Advertising
Advertising

6 Websites To Help You Get Out Of The House And Find Something To Do

6 Websites To Help You Get Out Of The House And Find Something To Do

    Have you just moved to a new town? Are you a couch potato? Or have your friends decided they don’t want to do anything this weekend? Have no fear, the internet is here!  We’ll get you out of the house yet with these six websites.

    Six Places Online To Find Something To Do

    • Craigslist.   The grand daddy of all websites to help you get out of the house.  Classes? Check. Events? Check. Just friends? Check. More than friends? No problem.  I use Craigslist all the time – my favorite sections to post are “strictly platonic” when I’m looking for tennis and hiking buddies, and in the “musicians” section when looking for fellow band mates.  Whatever you’re looking for, Craigslist has you covered.  I’ve even made friends with people after purchasing used tennis rackets and guitars, and some of my best friends have been random people I’ve met on Craigslist.  I have friends in different cities through Craigslist to this day – some of whom I met as many as seven years ago!
    • Meetup.  Meetup is awesome – they have well organized events, you can see who is attending, and you will often see the same regulars at event after event so you can build a relationship.  I’m involved in about a dozen Meetup groups, although I don’t attend many events – but I love being able to see what’s being planned and having the option of attending. Many cities have dedicated “New In Town” Meetup groups, and whenever I’ve attended I’ve found them to be welcoming – and a great place to meet people when I’ve first arrived.
    • Twtvite.   A relative newcomer, Twtvite uses Twitter to publicize events and RSVPs.  You don’t even need a Twitter account to use it, you can  just show up – but you’ll want to get on Twitter so you can keep in touch with all the cool people you meet.  Just go to the site to see what’s being organized in your town and to see who’s attending.  As I was writing this I went to check it out and found an event one of my friends was organizing,  that 30 people are attending.  Instant things to do, instant Twitter followers and instant new real life friends.
    • Myspace Shows. I love discovering new music, so whenever I move to a new city, this is one of the first sites I pull up. Not only does it help me find local music, it also helps me meet people, because I can find people at the concerts that likely are similar to me.  If nothing else, the people I meet have the same taste in music. It also gives me an excuse to check out bars I may not normally visit. One night when I was living in Maui, I had nothing to do so I found an acoustic musician playing a solo show in a tiny little bar in Kihei.  I decided to check it out, and I was blown away.  He was amazing, and since then we’ve remained good friends – and I’ve introduced many of my friends to his music.  I also check out Ticketmaster since they tend to have lots of concerts listed as well, but generally not as many as Myspace Shows – and I also have a harder time meeting people at large concerts compared to smaller local shows.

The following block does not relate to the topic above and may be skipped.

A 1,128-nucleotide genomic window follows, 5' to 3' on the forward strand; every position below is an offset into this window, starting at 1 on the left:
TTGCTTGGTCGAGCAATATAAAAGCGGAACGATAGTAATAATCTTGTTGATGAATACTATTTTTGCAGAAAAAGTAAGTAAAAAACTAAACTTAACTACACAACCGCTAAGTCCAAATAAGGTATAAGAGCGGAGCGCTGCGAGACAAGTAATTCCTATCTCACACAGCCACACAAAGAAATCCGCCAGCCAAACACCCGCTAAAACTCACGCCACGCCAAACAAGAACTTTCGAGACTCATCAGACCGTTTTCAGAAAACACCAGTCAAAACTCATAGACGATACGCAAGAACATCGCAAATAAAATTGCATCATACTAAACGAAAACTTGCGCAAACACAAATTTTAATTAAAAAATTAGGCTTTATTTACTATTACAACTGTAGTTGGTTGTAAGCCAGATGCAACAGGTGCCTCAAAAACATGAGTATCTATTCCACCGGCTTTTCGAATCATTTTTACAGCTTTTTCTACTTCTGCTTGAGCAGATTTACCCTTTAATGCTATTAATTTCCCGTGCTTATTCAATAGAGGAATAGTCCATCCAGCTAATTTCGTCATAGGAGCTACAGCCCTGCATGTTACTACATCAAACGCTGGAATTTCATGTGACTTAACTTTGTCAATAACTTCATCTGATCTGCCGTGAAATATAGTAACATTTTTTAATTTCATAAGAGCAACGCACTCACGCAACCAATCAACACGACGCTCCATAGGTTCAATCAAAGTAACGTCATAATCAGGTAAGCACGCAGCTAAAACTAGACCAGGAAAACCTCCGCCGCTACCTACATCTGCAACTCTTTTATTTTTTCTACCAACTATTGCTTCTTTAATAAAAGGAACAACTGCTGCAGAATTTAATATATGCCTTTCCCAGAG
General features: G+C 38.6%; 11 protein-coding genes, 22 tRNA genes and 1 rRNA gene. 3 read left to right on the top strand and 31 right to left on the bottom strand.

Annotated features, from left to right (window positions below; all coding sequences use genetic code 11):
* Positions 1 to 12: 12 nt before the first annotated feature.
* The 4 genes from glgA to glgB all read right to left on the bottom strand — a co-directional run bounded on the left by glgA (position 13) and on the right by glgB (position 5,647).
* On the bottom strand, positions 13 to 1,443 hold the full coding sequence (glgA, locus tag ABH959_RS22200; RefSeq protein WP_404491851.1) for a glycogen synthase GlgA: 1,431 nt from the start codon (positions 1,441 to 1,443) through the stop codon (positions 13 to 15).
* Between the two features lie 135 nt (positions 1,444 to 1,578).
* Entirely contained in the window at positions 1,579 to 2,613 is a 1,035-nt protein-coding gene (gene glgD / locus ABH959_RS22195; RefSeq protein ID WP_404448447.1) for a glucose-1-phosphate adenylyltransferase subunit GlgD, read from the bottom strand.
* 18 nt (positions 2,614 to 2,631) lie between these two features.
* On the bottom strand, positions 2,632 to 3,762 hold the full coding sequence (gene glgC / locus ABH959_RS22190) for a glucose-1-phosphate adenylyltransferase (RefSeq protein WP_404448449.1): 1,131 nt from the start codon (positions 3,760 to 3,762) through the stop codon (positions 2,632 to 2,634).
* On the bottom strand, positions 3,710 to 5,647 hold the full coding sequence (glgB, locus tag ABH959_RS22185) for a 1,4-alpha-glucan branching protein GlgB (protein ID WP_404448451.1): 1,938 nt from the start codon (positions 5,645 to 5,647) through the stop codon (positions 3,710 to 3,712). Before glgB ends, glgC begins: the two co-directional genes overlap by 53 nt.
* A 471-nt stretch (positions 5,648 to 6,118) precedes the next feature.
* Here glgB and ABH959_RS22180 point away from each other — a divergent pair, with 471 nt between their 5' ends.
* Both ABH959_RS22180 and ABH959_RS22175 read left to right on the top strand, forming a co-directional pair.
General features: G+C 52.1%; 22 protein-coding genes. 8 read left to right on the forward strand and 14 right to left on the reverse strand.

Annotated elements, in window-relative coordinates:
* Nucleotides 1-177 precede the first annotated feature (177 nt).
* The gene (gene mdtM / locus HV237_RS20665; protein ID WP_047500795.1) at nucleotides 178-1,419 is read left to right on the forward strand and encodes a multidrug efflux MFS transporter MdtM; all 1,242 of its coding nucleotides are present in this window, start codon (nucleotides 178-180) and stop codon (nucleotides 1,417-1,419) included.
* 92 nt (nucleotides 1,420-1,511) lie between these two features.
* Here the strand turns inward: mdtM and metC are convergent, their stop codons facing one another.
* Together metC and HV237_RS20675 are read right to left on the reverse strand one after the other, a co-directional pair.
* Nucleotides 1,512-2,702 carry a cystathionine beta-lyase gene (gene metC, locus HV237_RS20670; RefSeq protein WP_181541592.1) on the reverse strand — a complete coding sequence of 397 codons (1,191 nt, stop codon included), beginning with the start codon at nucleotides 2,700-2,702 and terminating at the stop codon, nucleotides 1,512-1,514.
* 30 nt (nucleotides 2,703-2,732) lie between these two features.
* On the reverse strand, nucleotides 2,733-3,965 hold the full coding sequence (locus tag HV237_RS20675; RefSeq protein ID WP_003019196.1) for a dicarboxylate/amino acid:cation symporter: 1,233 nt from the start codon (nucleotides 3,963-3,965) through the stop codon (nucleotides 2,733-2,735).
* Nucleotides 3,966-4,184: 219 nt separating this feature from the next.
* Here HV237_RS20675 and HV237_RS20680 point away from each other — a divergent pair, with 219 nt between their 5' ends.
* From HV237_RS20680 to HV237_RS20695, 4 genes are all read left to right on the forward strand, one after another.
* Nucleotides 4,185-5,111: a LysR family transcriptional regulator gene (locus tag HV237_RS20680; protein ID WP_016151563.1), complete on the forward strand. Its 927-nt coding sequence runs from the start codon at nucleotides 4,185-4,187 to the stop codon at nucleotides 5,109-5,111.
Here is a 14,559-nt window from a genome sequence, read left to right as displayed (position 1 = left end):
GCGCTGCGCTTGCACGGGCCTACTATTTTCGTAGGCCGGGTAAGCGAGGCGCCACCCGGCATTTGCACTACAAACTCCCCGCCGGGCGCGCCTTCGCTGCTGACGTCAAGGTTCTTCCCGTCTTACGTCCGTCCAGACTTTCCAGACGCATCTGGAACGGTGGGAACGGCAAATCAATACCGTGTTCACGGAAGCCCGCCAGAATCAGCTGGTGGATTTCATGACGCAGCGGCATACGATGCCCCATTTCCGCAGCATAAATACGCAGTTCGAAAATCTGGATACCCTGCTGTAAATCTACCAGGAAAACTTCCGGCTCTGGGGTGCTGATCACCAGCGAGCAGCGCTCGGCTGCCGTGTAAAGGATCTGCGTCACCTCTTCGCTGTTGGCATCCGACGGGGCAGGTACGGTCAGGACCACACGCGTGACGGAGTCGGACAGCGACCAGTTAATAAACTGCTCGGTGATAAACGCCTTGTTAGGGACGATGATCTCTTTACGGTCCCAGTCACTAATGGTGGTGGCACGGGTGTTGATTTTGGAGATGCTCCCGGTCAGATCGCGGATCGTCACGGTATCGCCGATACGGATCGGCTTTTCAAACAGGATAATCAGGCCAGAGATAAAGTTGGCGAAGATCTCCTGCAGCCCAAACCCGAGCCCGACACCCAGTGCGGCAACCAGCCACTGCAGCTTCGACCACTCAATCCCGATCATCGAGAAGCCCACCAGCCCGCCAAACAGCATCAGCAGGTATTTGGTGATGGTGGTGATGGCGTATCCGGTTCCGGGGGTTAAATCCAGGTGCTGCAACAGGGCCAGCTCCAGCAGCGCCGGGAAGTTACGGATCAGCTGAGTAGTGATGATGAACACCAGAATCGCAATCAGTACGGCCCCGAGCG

• Metromix.  A  great source for club parties and local bar events, Metromix is slick and polished.  They have lots of pictures and information about the venues, so you can make a decision about where to spend your evening.  The downside is they tend to be focused on nightlife, so you may have a harder time finding daytime events.
    • Facebook Events. This requires slightly more work which is why it’s last.  Whenever a friend invites me to an event on Facebook, I take a look at who the organizer for the event is and check out their Facebook profile.  Over time I’ve found about a dozen people – local DJs, bartenders, etc. – who constantly post new events to Facebook to get the word out.  The result is that now on any given night, there are usually one or two events I can see going on on Facebook.  Since I can see who is organizing events as well, I can often get on guest lists for free or reduced cover charge.